- Comparing notes within issue areas:  “Fast Forums” serve as periodic pulse checks or snap shots of how the progressive left is tackling the political challenges currently in play. From elections to Haiti recovery, immigration reform to non-profit vehicles, Fast Forums highlight new work, emerging organizers, and spaces of agreement and difference.

- Engaging the ‘soft side’ of organizing: Organizing is a risky and deviant endeavor. We recognize that this raises particular challenges for the communities you serve, the leaders and staff that you develop, and your own stamina.  Our February issue on “Love & Organizing” had the highest hit rate to date.  With the rise in organizational instability and staff turnover, this continues to be an important area for us think  about together.

- Lifting known voices and new: OU is committed to providing a platform for superstar ideas and popular practitioners, as well as serving as a launch pad for emerging actors and new trend-setters.  We need icons as well as iconoclasts as we think through how best to attract and retain organizers, activists, and broader forces.

- Meeting you online: Through facebook, email, texting, and subsidized software, we are trying to make theory, networking, and strategy accessible to today’s progressive-left organizers.  OU is using our existing social and political networks to consolidate discussion threads, expand access to them, as well as cast a broader net to engage interested people.  Essays and posts are being used in universities, staff retreats, and shared among colleagues and friends.

I believe we are in new and disorienting times. There is a strong argument that would differ with me.  It would say that we are not in unexpected territory at all; rather, that the Great Recession, the national chauvinism, and global energy/climate crisis are all the anticipated symptoms of neo-liberalism unchecked and globalization gone wild.  This could be the case.  But, I encourage us to think about which of these perspectives is more useful? Specifically, which perspective is most useful in upgrading our capabilities to achieve membership in the thousands, self-sustaining organizational budgets, permanent affordable housing solutions, popular participation in governance, and the energizing and expansive social movement we’ve all been waiting for?

A founding member of SOUL: School of Unity & Liberation, Harmony Goldberg has run left political education programs for grassroots organizations around the country for more than a decade. She is currently a PhD candidate in Cultural Anthropology at the CUNY Graduate Center, and she continues to support grassroots organizations and the broader left as a popular educator, writer and facilitator.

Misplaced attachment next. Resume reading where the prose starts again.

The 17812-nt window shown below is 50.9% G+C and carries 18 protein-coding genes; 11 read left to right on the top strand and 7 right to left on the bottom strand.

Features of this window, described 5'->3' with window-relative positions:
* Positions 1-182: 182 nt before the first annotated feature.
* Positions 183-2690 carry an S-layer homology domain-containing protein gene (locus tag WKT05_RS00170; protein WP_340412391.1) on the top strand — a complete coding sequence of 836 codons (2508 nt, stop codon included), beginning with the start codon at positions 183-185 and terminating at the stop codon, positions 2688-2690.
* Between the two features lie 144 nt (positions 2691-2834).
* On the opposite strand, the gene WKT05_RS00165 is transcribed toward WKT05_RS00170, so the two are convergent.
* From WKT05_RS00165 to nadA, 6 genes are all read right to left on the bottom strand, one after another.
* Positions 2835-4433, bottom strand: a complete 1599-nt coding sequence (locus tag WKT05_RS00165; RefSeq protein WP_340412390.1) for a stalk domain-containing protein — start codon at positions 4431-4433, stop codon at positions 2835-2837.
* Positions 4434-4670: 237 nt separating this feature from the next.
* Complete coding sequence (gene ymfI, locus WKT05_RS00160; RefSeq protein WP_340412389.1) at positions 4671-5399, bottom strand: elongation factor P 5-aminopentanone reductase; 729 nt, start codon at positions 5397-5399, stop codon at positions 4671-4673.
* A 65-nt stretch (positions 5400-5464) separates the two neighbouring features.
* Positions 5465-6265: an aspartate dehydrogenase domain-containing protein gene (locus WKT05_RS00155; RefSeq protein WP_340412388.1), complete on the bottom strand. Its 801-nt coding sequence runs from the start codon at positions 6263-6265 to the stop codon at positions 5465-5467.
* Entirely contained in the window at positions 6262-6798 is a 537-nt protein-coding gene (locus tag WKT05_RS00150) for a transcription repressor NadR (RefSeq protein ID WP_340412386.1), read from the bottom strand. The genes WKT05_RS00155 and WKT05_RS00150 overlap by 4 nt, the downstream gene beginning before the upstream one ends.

I helped to start Organizing Upgrade a year ago because I was scared. I was scared that we were never going to get our act together. Two years ago, we saw one of the biggest political openings of our lifetimes (speaking, at least, for my generation). Between the unprecedented level of mobilization inspired by Obama’s campaign for the presidency and the mass discontent inspired by the economic crisis, the boundaries of what we considered to be politically possible in this country were being pushed open. You could feel the potential for building mass social movements that could open up deeper critiques of capitalism and empire. But instead of a push to bring our forces together to map that out – to figure out how we were going to build massive mobilizations in support of a transformative health care program or waves of direct actions against the discredited banks – I found myself in meetings where we were busy debating the obvious – like whether or not Obama was going to support U.S. imperialism. I was scared that we were going to miss the immense opportunities of that moment because we were not only coming up with the wrong answers; we weren’t even asking the right questions. Instead of asking questions of strategy and program, we were remaining stuck in critique and in marginal left debates.  So I helped to start Organizing Upgrade to try to put the right questions on our collective table.